Hey, Horizon


I wake Greco-Roman.

I crest like a potbelly.


Coloring calendars.

Blessing binoculars.


Something rings me.

The clouds ring, too.


Thursday and Friday

play me bicycle bells.


I write in pilotspeak,

flail semaphorically.


Only I, in this raft,

have not cried yet.


Saturday coaxes coughs

from us. Sunday makes


lapping wave sounds.

Whereís the continent


Iíll kiss like a grandparent.

Gull, will you fly to it.




Here, in the out-of-business

graveyard where cats sleep

in the grass of our patria,

documents crawl and kindle,

immolating for smokeís sake.


Iím jointing the paper skeleton

of these sentiments with brass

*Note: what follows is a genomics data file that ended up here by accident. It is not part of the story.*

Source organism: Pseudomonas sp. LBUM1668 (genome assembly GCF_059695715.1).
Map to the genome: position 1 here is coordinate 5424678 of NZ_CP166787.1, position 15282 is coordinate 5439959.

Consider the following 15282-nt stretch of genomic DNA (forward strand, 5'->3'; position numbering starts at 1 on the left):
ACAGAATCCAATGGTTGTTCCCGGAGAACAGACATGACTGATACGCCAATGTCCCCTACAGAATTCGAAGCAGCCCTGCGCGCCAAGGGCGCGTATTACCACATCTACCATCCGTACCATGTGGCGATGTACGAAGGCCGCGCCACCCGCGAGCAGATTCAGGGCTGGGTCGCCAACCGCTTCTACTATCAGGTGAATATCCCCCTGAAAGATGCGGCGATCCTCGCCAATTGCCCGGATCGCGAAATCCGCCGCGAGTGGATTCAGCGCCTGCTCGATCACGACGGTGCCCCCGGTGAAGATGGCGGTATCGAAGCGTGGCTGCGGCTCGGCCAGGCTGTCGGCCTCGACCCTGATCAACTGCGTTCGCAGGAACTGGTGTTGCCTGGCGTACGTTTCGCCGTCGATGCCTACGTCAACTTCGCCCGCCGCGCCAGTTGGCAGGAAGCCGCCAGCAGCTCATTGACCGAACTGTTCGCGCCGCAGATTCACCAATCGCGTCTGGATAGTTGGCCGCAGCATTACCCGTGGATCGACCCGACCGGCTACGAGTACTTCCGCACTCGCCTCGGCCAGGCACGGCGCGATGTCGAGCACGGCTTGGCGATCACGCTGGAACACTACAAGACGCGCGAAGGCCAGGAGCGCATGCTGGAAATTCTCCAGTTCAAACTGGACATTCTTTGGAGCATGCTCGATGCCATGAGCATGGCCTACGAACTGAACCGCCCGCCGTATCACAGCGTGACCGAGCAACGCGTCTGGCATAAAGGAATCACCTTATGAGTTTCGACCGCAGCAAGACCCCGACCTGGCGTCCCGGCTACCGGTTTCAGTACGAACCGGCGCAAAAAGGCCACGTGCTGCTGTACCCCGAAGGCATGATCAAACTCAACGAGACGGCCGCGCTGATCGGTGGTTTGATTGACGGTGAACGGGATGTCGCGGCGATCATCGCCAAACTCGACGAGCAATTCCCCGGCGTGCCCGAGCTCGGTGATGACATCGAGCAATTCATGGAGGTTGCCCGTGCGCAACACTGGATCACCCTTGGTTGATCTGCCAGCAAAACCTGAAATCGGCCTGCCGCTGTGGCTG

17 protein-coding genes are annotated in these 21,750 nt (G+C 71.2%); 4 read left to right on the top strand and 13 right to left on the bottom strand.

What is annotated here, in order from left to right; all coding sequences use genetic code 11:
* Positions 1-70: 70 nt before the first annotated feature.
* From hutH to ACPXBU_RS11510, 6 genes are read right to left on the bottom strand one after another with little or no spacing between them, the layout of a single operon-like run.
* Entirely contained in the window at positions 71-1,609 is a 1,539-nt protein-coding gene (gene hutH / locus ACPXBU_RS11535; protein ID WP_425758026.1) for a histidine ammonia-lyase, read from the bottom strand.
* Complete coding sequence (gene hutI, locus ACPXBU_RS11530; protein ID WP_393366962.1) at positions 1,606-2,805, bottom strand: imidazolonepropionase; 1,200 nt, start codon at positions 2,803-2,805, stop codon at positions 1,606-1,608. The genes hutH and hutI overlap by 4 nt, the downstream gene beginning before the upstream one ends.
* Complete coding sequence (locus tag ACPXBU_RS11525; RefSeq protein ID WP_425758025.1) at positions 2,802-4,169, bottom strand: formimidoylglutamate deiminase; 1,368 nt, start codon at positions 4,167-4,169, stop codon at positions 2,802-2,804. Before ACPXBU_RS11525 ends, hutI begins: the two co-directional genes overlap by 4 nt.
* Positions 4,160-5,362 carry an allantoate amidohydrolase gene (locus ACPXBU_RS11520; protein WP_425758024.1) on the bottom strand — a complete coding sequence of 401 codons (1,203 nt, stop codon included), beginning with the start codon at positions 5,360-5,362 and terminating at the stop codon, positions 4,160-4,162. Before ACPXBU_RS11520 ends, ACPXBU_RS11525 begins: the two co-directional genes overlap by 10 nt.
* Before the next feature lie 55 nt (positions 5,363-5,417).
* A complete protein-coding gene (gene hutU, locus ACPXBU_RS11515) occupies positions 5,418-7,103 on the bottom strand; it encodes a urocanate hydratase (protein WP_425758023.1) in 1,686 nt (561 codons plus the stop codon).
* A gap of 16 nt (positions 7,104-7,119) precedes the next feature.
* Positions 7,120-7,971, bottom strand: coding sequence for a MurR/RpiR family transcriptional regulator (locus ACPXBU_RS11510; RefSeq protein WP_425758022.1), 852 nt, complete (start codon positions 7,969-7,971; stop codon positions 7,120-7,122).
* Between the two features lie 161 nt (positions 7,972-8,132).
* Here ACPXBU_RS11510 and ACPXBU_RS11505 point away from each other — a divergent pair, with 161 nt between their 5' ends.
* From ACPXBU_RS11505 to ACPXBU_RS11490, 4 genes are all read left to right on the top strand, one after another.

fasteners. Itís thick cardstock,

so the poses hold. The bones

luminesce when we go home.


Not every effigy offends me.

It would take hours to leave

softly enough for my toys

to keep rank on the carpet.

My foot is a terraformer.


Itís dark in the countryside

that moderates our passage.

Remember when a camera

swung towards the swamp

where the vamp wallowed?


Letís go back to the last light

of my glowing bones, to ash-

muffled mewls, to our house

that couldíve chronicled more

than just how tall we all were.


Justin Runge lives in Lawrence, Kansas, where he serves as poetry editor of Parcel and helms Blue Hour Press. He is the author of two chapbooks, Take Our Picture as You Sleep (Gold Wake Press) and Plainsight (forthcoming from New Michigan Press). Poems of his have appeared in Linebreak, DIAGRAM, Harpur Palate, and elsewhere. He can be found at www.justinrunge.me.